Five 1960s bands that broke up far too soon

The world would be better if these bands had not ended too soon.
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The Pleasure Seekers never released an album during their brief run. They released singles and appeared on compilation albums. They toured and played on local television. But mainstream success eluded them. So history has largely forgotten that ten years before the Runaways and the Raincoats, even before Fanny or the Slits, Suzi Quattro and her sisters were rocking as hard as any boys could in the 1960s.

Check out “What a Way to Die.” It is more punk than anything you will hear from 1965. Or “Never Thought You’d Leave Me,” which is better than most garage rock from the decade. With “Where Have You Gone,” Suzi and sister Patti (later joined by another sister, Arlene) are dabbling in proto-metal.

Though they released successful singles and became a popular live act, it seems the world had no idea what to do with female rockers. And the Quattro sisters weren’t giving in. They just got harder and heavier into the late 60s, now rechristened as Cradle, and with yet another sister, Nancy, taking over when Arlene moved the management side of the business.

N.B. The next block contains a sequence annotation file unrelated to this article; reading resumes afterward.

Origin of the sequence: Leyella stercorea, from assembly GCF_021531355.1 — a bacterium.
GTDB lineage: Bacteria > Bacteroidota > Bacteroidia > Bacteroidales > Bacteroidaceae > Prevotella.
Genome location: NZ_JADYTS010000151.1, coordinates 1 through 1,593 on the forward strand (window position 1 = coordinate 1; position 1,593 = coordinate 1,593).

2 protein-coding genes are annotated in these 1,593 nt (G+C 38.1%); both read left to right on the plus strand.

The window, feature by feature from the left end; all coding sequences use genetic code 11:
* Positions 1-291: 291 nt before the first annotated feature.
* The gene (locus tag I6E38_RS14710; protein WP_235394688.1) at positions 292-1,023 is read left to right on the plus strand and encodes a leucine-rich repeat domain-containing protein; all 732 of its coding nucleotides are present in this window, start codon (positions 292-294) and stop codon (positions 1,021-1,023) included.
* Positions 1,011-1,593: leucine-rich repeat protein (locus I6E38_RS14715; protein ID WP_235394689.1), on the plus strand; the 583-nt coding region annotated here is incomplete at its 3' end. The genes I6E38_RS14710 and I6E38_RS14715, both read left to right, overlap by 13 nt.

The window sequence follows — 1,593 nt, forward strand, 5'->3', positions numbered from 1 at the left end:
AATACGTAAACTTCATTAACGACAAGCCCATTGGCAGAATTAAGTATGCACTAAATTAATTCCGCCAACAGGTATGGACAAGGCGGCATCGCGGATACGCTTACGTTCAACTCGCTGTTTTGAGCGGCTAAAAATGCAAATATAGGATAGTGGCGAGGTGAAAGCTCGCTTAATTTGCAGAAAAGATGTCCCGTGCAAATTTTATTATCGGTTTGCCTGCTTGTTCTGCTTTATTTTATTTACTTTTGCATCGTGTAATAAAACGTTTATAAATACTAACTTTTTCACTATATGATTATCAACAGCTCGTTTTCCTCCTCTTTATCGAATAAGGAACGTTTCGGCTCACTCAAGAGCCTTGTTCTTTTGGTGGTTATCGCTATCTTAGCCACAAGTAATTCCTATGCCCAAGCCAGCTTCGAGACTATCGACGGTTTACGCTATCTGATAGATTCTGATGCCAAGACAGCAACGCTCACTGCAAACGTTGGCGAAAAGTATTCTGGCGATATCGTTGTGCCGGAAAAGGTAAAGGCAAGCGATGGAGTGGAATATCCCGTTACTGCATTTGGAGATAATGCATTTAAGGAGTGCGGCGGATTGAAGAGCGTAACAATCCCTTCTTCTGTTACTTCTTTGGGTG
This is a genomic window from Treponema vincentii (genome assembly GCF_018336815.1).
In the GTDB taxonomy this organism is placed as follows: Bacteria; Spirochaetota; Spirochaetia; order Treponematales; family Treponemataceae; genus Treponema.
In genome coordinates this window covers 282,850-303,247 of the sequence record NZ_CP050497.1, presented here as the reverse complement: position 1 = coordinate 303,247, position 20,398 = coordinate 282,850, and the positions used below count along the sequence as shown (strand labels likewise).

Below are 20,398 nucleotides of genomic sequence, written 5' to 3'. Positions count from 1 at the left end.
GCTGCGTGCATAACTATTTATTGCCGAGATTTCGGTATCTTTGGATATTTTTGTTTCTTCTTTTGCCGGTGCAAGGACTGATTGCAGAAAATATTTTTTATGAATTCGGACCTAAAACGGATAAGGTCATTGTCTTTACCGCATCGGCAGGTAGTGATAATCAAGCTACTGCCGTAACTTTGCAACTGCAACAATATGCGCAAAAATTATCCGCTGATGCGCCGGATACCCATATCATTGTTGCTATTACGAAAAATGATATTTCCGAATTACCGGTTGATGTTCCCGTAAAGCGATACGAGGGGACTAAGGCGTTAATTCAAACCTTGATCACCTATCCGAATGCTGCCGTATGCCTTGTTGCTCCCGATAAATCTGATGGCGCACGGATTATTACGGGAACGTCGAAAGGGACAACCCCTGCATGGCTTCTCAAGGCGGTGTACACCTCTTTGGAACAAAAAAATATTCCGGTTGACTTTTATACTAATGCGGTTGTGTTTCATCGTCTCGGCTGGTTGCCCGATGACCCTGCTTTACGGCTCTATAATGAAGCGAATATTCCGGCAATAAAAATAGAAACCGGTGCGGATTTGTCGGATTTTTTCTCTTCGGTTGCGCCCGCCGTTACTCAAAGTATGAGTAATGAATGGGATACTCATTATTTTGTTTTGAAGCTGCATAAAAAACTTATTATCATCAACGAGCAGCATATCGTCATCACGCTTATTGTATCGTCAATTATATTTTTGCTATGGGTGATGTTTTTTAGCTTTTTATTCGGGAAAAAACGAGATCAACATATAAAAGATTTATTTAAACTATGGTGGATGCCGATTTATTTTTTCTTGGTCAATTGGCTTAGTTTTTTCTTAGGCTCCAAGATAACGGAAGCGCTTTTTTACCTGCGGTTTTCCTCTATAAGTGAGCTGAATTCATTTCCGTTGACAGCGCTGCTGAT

Suzi, who was just 15 when the band formed in the mid-1960s, went solo in 1971 and Cradle essentially ended.

Patti hooked up with Fanny – another seminal all-female rock group – briefly, while Suzi, for better or worse, went onto her biggest fame as Leather Tuscadero, a recurring character in Happy Days. That gig made her known to a wider audience, but it also diminished her street cred, so a lot of music fans considered Suzi Quattro a caricature on a sitcom, and not the stone-cold killer rock and roller that she was.